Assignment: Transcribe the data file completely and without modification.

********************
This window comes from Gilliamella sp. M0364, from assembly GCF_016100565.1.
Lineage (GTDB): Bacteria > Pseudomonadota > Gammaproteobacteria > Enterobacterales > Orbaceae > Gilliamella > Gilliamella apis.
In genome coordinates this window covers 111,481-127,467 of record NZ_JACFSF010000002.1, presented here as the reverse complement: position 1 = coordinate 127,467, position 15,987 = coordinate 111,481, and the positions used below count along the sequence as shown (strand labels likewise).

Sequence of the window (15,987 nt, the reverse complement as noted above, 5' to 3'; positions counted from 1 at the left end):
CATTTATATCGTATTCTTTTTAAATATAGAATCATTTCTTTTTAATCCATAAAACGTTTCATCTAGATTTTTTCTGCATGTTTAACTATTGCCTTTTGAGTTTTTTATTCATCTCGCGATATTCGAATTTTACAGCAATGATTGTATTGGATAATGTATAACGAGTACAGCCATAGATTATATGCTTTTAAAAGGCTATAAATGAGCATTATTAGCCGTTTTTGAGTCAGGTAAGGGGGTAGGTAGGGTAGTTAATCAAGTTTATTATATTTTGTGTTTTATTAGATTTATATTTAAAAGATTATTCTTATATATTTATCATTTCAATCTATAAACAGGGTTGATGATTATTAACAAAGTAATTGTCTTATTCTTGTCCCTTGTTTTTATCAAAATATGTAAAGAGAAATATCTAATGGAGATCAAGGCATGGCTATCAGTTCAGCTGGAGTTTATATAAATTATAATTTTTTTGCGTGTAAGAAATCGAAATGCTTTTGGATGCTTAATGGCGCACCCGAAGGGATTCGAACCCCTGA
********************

This window comes from Gilliamella sp. M0364, from assembly GCF_016100565.1.
Lineage (GTDB): Bacteria > Pseudomonadota > Gammaproteobacteria > Enterobacterales > Orbaceae > Gilliamella > Gilliamella apis.
In genome coordinates this window covers 111,481-127,467 of record NZ_JACFSF010000002.1, presented here as the reverse complement: position 1 = coordinate 127,467, position 15,987 = coordinate 111,481, and the positions used below count along the sequence as shown (strand labels likewise).

Sequence of the window (15,987 nt, the reverse complement as noted above, 5' to 3'; positions counted from 1 at the left end):
CATTTATATCGTATTCTTTTTAAATATAGAATCATTTCTTTTTAATCCATAAAACGTTTCATCTAGATTTTTTCTGCATGTTTAACTATTGCCTTTTGAGTTTTTTATTCATCTCGCGATATTCGAATTTTACAGCAATGATTGTATTGGATAATGTATAACGAGTACAGCCATAGATTATATGCTTTTAAAAGGCTATAAATGAGCATTATTAGCCGTTTTTGAGTCAGGTAAGGGGGTAGGTAGGGTAGTTAATCAAGTTTATTATATTTTGTGTTTTATTAGATTTATATTTAAAAGATTATTCTTATATATTTATCATTTCAATCTATAAACAGGGTTGATGATTATTAACAAAGTAATTGTCTTATTCTTGTCCCTTGTTTTTATCAAAATATGTAAAGAGAAATATCTAATGGAGATCAAGGCATGGCTATCAGTTCAGCTGGAGTTTATATAAATTATAATTTTTTTGCGTGTAAGAAATCGAAATGCTTTTGGATGCTTAATGGCGCACCCGAAGGGATTCGAACCCCTGA